Therefore, the purpose of this study was to assess the MRI features of normal thyroid parenchyma and incidental DTD.

Materials and Methods

Patients

This retrospective study was approved by Busan Paik Hospital institutional review board (IRB 17-0212), and requirement for obtaining informed patient consent was waived because of the retrospective nature of the investigation and the use of anonymized patient data. From January 2008 to December 2017, 387 patients (113 women, 274 men; mean age 57.1 ± 19.3 years [range 1–92 years]) underwent neck MRI in our hospital for tumor/nodal staging (n = 137), lymphadenopathy (n = 122), inflammatory neck lesion (n = 85), congenital neck lesion (n = 12), and by patient request (n = 31). Among them, only the cases with an available histopathological specimen of the thyroid gland, obtained by thyroid surgery, were included. In addition, the interval between neck MRI and thyroid surgery had to be less than 12 months. Ultimately, a total of 12 patients (7 women, 5 men; mean age 49.6 ± 16.2 years [range 22–70 years]) were included in the study.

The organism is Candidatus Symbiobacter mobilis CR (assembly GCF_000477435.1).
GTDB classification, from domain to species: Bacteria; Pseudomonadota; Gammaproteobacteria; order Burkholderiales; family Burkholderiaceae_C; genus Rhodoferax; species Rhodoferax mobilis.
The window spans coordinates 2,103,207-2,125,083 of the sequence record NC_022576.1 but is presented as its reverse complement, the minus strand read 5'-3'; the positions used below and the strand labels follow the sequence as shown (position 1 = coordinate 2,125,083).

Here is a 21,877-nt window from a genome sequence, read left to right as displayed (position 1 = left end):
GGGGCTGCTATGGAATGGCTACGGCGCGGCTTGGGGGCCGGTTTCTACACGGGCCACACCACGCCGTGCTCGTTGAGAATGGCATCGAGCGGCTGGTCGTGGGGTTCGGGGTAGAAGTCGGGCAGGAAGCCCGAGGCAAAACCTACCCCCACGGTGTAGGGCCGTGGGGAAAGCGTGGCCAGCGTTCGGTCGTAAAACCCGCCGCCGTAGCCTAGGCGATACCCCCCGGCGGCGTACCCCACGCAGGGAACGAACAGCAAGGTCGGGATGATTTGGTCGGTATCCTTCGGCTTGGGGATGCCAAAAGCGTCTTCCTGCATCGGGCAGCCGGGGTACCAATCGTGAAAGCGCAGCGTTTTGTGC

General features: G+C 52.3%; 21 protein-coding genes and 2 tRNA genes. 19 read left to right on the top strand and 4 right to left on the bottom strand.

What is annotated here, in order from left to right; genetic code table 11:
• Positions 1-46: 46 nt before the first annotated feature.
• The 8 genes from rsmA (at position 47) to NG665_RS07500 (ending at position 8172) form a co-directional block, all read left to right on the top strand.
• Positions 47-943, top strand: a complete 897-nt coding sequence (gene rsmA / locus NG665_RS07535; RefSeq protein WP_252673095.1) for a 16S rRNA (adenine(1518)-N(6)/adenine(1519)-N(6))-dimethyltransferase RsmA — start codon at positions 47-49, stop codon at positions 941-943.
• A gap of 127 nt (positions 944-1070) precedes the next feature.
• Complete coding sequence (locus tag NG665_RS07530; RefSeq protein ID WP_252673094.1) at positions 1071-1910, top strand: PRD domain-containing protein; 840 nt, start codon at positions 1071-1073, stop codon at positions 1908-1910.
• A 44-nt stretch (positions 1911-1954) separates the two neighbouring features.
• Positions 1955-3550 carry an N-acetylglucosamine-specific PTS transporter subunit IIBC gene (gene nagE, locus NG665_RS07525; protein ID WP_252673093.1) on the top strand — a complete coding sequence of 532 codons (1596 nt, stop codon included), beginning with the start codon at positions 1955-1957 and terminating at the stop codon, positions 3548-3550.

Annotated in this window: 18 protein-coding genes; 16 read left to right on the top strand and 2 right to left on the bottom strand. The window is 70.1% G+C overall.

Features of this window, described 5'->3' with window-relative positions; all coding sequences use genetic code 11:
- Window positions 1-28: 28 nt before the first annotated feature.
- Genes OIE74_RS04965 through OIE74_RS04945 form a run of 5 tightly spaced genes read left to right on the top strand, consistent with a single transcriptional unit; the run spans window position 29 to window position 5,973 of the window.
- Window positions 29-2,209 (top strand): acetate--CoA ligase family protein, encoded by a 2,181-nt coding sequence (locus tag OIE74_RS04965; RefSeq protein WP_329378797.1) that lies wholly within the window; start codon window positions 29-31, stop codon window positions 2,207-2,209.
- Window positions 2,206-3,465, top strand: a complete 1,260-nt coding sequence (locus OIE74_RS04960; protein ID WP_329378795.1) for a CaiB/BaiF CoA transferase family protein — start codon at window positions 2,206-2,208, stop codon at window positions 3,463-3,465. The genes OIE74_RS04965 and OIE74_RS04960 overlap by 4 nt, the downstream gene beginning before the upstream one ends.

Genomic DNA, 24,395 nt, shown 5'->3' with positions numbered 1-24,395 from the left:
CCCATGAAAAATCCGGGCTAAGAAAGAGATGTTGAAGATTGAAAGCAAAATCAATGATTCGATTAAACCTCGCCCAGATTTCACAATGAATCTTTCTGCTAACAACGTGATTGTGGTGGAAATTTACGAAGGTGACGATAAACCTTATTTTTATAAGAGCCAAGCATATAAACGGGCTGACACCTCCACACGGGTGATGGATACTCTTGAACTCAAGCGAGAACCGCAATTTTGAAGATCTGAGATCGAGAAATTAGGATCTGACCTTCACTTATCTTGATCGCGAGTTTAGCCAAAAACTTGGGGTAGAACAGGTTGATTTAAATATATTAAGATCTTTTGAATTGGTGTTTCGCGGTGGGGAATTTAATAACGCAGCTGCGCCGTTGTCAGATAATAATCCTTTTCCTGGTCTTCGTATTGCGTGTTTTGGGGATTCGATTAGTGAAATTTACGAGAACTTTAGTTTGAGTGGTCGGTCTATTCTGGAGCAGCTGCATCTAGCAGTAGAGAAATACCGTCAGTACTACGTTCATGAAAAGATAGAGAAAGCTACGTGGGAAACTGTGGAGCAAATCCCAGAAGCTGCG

Magnetic Resonance Imaging Protocol